I now have a buildup of about 1/8th of an inch of calcium all over every surface. I am wondering if I need to drain the pool and sandblast, as it is impossible to scrape it all away. It is like walking on needles in my pool. Help!

If this question has been posed before, please forgive me. I searched the forum and did not find the info that I need.
czechmate
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My Pool: 16 x 32 gunite21000 gal., Diamond Brite Blue, Swimquip XL pump, DE36
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Sandblasting calcium from pool walls and bottom

Postby czechmate » Mon 26 Apr, 2010 12:40

Question for Richard;

I just found out that over my Calcium hardness reached 500ppm mark. Instead of draining a lot of water and loosing my valuable borates, to protect from scaling potential, I am thinking about adding 3 bags of salt.
It will raise the salt to about 1500ppm and CSI will be still balanced at summer temperature of 86+ F, even if the CH goes to 600. Leslie's clerk showed me a new product, "that will lower the CH", but I suspect that it is only a sequestrant to suspend calcium, expensive temporary remedy without any side benefit.
Salt on the other hand will benefit swimmers with softer water, it is quite natural and will stay there for quite a while.
Meanwhile I am buying time to dilute during the season.
My CYA is only 40 so I can use Trichlor to maintain FC for a while.
Does all this make some sense?
Thanks,
Ivan
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Sandblasting calcium from pool walls and bottom

Postby Watermark Pros » Wed 28 Apr, 2010 21:17

Watermark Pros wrote:Call Watermark Pros or visit and your calcium troubles will be solved! Best of luck to you!

hatecalcium wrote:I have a tremendous buildup of calcium in my pool. I was being lazy and cheap, and was not keeping up with the muratic acid. I have well water in an area with extremely hard water, and in Central Texas it is all limestone. I had a bit of a buildup, but when my pump died, I had to wait a couple of weeks until pay day in order to purchase another one. I poured about 10 gallons of bleach into my 10.000 gallon pool to ward off an invasion of algae, and it seems to have produced a chemical reaction.

I now have a buildup of about 1/8th of an inch of calcium all over every surface. I am wondering if I need to drain the pool and sandblast, as it is impossible to scrape it all away. It is like walking on needles in my pool. Help!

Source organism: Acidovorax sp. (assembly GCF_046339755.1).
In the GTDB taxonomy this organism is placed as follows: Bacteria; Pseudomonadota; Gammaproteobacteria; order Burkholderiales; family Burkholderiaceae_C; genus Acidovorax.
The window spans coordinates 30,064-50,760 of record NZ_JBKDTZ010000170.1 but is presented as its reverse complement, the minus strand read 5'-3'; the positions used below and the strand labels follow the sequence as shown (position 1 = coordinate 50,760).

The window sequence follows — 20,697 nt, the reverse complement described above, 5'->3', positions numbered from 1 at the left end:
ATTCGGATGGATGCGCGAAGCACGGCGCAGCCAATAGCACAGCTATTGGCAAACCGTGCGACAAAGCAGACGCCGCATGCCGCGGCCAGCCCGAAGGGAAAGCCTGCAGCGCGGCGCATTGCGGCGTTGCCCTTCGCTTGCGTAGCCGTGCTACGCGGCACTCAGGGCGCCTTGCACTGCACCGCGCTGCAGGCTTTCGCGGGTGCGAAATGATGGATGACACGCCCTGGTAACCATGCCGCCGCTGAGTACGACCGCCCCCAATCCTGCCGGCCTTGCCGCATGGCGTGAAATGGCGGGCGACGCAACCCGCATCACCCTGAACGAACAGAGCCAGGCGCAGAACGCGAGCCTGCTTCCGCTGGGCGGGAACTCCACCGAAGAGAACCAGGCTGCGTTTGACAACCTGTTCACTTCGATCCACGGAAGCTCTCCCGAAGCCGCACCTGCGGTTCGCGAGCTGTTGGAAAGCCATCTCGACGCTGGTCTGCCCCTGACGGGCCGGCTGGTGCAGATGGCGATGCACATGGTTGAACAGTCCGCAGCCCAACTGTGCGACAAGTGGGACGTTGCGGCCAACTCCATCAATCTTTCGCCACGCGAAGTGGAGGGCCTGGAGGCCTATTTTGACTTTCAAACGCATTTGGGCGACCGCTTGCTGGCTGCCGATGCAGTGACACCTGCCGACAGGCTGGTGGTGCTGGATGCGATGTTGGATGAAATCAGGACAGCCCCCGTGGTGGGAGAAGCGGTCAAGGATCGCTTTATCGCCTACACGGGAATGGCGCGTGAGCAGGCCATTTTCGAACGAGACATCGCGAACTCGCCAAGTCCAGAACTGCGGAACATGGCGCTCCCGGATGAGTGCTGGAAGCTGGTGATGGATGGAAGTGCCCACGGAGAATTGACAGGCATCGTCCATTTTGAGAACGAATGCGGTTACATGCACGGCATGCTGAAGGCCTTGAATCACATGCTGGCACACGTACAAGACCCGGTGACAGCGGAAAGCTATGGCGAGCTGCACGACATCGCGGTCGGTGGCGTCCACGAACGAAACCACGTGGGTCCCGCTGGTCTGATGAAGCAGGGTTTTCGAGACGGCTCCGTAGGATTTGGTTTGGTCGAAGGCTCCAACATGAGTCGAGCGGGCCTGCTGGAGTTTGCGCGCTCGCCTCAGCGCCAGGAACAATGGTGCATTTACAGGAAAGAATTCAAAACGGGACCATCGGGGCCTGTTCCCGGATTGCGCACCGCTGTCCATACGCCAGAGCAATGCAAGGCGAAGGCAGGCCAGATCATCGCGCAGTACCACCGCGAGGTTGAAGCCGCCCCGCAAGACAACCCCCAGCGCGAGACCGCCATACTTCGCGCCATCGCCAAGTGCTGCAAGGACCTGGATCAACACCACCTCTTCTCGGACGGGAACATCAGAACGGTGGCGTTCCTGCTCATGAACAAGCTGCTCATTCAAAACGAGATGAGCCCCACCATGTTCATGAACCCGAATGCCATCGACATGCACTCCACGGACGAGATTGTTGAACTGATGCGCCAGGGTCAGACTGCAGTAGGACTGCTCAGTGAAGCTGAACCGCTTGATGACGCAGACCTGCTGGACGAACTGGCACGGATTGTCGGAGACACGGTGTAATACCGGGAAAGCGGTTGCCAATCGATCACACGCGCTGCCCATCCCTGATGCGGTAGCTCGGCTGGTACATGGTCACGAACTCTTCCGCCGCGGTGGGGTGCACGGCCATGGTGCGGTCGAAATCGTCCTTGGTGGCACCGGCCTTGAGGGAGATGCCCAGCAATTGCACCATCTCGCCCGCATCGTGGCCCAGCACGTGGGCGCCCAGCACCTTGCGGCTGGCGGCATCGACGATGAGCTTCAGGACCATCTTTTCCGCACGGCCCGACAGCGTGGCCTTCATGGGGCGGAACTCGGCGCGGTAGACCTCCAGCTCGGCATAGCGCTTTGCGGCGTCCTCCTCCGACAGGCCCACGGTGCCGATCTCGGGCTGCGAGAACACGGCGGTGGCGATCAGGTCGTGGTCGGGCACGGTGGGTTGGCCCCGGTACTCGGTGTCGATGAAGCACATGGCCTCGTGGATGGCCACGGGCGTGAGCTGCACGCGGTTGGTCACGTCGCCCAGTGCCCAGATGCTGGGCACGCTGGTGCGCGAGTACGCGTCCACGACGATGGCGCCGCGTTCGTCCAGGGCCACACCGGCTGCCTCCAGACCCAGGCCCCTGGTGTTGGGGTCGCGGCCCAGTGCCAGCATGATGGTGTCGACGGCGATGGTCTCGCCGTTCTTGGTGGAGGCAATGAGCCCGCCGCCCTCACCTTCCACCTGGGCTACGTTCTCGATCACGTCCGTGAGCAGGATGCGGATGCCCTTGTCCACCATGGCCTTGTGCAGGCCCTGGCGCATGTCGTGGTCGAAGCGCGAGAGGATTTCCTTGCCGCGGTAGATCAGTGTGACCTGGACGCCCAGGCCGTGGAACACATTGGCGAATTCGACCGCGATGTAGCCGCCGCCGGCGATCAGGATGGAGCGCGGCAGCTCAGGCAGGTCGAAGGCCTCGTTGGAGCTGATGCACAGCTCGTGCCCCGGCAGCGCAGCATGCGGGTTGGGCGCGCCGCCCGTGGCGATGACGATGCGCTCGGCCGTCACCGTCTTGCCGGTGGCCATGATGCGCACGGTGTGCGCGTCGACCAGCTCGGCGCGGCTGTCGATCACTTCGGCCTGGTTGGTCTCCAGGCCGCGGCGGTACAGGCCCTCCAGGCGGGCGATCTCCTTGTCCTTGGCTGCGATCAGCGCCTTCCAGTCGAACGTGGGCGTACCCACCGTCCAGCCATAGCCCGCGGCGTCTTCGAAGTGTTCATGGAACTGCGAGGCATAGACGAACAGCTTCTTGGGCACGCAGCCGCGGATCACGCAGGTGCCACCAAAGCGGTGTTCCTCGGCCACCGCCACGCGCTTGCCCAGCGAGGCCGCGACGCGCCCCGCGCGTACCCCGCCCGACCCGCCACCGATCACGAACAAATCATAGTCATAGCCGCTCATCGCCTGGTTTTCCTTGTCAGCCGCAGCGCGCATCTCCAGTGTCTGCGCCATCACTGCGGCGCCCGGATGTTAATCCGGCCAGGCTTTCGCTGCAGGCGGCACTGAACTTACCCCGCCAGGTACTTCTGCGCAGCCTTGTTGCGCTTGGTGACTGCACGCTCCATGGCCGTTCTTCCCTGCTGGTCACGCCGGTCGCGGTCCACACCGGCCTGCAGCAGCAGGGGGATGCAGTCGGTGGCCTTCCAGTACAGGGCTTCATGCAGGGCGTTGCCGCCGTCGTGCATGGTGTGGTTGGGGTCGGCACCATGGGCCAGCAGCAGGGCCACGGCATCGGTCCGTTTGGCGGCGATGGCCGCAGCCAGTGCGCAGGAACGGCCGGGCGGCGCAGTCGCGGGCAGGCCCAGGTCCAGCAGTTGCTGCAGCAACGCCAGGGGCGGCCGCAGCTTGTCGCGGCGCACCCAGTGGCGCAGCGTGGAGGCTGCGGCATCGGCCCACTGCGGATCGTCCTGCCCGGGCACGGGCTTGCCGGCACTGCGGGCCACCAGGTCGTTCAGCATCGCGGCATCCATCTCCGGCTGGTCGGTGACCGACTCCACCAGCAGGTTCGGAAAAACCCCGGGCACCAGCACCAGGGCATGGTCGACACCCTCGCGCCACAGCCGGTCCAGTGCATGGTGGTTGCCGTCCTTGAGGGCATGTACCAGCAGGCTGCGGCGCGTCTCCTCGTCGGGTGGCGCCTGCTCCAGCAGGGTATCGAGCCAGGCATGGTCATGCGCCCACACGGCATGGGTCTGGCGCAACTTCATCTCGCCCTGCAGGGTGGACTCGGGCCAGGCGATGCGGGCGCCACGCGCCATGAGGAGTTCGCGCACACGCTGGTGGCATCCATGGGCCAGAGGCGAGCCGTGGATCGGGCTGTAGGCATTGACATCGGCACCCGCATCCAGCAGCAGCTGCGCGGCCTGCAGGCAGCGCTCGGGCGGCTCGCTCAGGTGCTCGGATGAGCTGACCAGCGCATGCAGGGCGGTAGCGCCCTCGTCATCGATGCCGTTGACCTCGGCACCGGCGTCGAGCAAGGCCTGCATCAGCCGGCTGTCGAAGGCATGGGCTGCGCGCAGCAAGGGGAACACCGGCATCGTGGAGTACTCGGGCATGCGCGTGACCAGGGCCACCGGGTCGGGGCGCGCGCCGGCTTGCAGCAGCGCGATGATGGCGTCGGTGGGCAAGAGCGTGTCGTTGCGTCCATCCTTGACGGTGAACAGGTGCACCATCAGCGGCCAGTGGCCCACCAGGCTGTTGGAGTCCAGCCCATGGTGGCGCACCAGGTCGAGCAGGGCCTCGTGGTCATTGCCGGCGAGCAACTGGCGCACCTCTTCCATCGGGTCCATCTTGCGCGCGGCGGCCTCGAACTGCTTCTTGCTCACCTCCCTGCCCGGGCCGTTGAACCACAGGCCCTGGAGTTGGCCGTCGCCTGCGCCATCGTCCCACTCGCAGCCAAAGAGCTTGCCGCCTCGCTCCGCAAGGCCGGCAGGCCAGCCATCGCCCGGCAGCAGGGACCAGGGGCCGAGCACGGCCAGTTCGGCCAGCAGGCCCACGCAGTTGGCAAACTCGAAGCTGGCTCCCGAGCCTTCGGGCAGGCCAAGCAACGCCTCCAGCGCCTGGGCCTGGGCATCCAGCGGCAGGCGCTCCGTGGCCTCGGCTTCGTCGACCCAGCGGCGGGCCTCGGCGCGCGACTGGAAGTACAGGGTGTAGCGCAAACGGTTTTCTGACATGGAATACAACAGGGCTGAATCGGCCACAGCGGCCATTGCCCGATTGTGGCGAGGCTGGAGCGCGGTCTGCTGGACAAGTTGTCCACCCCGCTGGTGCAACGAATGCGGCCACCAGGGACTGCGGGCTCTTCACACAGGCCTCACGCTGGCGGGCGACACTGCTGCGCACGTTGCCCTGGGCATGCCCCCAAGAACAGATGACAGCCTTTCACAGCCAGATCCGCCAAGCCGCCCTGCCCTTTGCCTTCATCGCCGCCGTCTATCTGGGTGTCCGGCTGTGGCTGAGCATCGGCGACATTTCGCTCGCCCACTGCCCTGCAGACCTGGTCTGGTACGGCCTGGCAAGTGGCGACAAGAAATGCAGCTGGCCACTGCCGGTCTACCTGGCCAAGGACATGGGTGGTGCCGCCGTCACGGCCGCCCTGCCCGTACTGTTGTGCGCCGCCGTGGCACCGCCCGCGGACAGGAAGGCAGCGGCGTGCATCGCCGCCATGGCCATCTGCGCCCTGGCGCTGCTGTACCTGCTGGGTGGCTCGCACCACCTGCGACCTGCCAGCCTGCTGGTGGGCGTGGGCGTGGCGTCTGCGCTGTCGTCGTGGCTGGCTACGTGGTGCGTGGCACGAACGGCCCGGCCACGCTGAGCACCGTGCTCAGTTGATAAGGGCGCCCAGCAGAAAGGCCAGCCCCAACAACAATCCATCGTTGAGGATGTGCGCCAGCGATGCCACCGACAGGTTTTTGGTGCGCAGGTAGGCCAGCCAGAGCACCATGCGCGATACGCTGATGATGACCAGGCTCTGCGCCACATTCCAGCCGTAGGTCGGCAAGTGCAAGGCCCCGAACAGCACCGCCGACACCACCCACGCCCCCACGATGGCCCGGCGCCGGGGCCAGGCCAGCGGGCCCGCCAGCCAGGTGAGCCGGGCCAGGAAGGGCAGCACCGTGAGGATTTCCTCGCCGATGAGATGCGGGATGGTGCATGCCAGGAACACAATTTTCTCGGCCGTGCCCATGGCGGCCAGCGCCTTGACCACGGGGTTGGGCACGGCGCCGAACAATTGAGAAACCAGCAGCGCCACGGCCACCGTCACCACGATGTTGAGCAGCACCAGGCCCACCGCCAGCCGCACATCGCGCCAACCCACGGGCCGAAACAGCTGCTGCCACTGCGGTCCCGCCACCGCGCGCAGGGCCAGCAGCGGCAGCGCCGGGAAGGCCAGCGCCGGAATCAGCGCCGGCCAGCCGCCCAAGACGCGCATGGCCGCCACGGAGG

If this question has been posed before, please forgive me. I searched the forum and did not find the info that I need.
polyvue

Sandblasting calcium from pool walls and bottom

Postby polyvue » Thu 06 May, 2010 09:31

czechmate wrote:Question for Richard;

I just found out that over my Calcium hardness reached 500ppm mark. Instead of draining a lot of water and loosing my valuable borates, to protect from scaling potential, I am thinking about adding 3 bags of salt.
It will raise the salt to about 1500ppm and CSI will be still balanced at summer temperature of 86+ F, even if the CH goes to 600. Leslie's clerk showed me a new product, "that will lower the CH", but I suspect that it is only a sequestrant to suspend calcium, expensive temporary remedy without any side benefit.
Salt on the other hand will benefit swimmers with softer water, it is quite natural and will stay there for quite a while.
Meanwhile I am buying time to dilute during the season.
My CYA is only 40 so I can use Trichlor to maintain FC for a while.
Does all this make some sense?
Thanks,
Ivan

I'm not Richard, but I was intrigued by your question. I gather that you have run various scenarios through a CSI calculator to determine "balance". Yes, salt is cheap and does affect the SI but once your calcium gets to a certain point (assuming you have fill water with excessive calcium) you're still going to have to dump the water and refill with a lower calcium source -- or use a company that offers reverse osmosis filtering. I can't imagine that distillation, which would also work, would be an economical choice.

So, sooner or later, the borates are going away. As is the money you've invested in salt, cyanuric acid, muriatic acid and so forth. If you can manage to keep the water balanced with high calcium, that's good but warranty compliance may present an issue if you have newer pool equipment.